Vets visit Vietnam Memorial


Visitors from near and far dropped by the Missouri National Veterans Memorial March 29 from 11 a.m. to 3 p.m. on National Vietnam War Veterans Day.
Jim Stroman of Benton was visiting with his wife Linda.
A Marine veteran, Stroman has visited the Vietnam memorial in Washington, D.C.
“This is an exact replica, it’s not scaled down,” Stroman said. “This is full size. This helps a whole lot of people in the Midwest that can’t make it to DC to see the other one. I have gone through the museum and it brings back some memories.”
Vietnam vets days is often overlooked, according to Stroman.
“No one knows about it, or I haven’t seen anything about it,” Stroman said.
Stroman said he has close to 50 friends whose names appear on the wall.
As to what will bring more awareness, Stroman said it’s people visiting and discussing their experience.
“It’s people talking about it,” Stroman said.
Viewing the wall in Perry County brings a mixed reaction, according to Stroman.
“It’s good memories, but it’s good memories and bad memories. It’s a matter of keeping it in perspective. It’s part of our history.”
Stroman, originally from Los Angeles, knows at least one veteran who grew tired of the verbal abuse upon returning home and took aggressive behavior against demonstrators.
This was the first indoor event since the pandemic last spring held at MNVM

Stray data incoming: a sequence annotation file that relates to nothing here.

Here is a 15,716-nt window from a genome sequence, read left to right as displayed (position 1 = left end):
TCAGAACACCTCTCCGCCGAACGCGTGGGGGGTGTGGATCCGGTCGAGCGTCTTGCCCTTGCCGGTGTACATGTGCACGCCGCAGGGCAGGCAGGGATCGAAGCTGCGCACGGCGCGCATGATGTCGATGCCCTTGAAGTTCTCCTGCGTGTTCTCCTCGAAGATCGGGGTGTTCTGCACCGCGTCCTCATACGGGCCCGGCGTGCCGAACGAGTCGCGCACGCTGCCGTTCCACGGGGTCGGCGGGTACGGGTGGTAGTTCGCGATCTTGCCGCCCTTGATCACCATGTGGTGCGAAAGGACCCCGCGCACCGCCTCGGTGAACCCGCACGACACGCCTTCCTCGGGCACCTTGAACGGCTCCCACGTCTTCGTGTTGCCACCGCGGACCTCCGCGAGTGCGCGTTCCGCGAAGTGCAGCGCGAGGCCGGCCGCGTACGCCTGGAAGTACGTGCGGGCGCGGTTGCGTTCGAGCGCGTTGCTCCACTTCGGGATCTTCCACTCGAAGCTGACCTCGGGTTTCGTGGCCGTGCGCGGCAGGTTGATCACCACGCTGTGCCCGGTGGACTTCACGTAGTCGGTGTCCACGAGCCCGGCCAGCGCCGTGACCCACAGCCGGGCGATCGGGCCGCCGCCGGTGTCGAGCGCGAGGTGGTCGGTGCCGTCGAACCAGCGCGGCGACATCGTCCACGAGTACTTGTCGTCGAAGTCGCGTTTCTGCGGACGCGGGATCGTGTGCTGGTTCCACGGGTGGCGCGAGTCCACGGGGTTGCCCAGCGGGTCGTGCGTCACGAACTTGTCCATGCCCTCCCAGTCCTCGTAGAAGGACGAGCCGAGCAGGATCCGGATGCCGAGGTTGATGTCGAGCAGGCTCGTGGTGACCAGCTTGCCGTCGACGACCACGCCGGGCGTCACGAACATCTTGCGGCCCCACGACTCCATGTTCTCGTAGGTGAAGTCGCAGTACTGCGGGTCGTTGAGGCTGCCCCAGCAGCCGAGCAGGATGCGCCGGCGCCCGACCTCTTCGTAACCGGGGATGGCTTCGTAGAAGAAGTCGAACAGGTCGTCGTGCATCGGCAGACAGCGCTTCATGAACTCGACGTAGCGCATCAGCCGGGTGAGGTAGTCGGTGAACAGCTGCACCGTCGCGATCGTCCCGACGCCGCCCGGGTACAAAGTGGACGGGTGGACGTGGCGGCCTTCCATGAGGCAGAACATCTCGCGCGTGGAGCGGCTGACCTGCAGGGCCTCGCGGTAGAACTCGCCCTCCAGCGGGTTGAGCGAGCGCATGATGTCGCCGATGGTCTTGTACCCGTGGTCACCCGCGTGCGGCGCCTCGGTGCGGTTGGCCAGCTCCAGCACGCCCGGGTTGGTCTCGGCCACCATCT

“We decided to have an open house so our Vietnam veterans would be able to share their stories and visitors would be able to engage with them,” said Tracy Moore, event and social media coordinator for Missouri’s National Veterans Memorial. “That’s really the focus, the Vietnam veterans.”
She was impressed with the turnout Monday.
“It’s wonderful,” she said. “The biggest part of what we do here we were missing, our veterans, our volunteers. We miss them so much. We are here to remember, it just gives us another opportunity to let those guys know we care and it’s just great to see their faces back.”
Vito Parisi of Sauget was there seeing one of friends that’s on the wall.
It was his first visit to Perryville to the memorial in Perry County. He praised the appearance of the memorial and war museum
“I think they did a helluva job, great job,” Parisi noted.


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